AdaSky build thermal camera for self-driving car

AdaSky announced it has developed a far infrared (FIR) thermal camera and algorithm for detecting humans or objects on the road. Startup headquartered in Yokne'am Illit, Israel, designed camera system called 'Viper' to be applied to autonomous vehicles as a solution in which other sensors may have failed.

Tinuku AdaSky build thermal camera for self-driving car

AdaSky says the system will solve some of the complicated problems faced by self-driving cars by using thermal cameras as 'edge cases' to detect the heat of pedestrians, animals and other objects.

"Automakers are now beginning to understand that the current equipment is not enough, they need new sensors to help them with edge cases," said AdaSky's Vice President of R&D, Eyal Madar.

The automakers have been experimenting in recent years using cameras, radar, and Lidar to detect the movement of the surrounding situation. Each has the strengths and weaknesses in which all elements must communicate with each other to complement.

Thermal cameras are mature technologies originally developed for military use. Madar says AdaSky focuses on applications for autonomous vehicles, unlike larger FLIR Systems competitors.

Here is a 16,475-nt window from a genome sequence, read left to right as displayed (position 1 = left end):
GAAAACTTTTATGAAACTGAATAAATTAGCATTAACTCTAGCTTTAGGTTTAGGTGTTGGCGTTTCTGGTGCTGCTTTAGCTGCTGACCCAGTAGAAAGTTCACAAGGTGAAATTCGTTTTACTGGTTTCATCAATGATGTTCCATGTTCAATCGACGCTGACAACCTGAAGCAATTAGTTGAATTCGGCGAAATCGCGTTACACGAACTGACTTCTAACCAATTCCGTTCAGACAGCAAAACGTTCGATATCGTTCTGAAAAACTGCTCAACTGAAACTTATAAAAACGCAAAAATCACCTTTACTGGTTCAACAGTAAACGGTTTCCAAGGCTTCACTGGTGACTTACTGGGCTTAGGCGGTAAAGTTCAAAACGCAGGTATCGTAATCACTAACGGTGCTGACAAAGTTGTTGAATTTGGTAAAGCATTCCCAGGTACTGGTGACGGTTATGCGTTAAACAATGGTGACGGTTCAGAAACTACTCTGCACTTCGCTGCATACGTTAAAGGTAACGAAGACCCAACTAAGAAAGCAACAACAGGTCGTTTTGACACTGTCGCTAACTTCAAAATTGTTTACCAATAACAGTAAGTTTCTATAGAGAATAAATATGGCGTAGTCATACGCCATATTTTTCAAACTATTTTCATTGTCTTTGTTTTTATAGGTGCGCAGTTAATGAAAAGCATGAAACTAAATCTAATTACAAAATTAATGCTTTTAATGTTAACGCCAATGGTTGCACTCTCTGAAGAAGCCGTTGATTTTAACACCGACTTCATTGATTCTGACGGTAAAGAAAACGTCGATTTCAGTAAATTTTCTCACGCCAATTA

"The last four to five years this technology has become available and cheaper," Madar said.

Thermal cameras are claimed to outperform traditional cameras during nighttime or fog and rainy weather conditions. Madar says the complete prototype will be ready in a year and mass production two to three years later.

Another challenge for autonomous vehicles is the inability to distinguish between images and the real thing. Sculptures or kangaroo images can be translated by the car as an actual kangaroo causing the car to brake.

The thermal camera will detect the temperature difference emitted and translate as a living object or inanimate object. Madar said AdaSky technology is capable of determining a living object at a distance of 200 meters.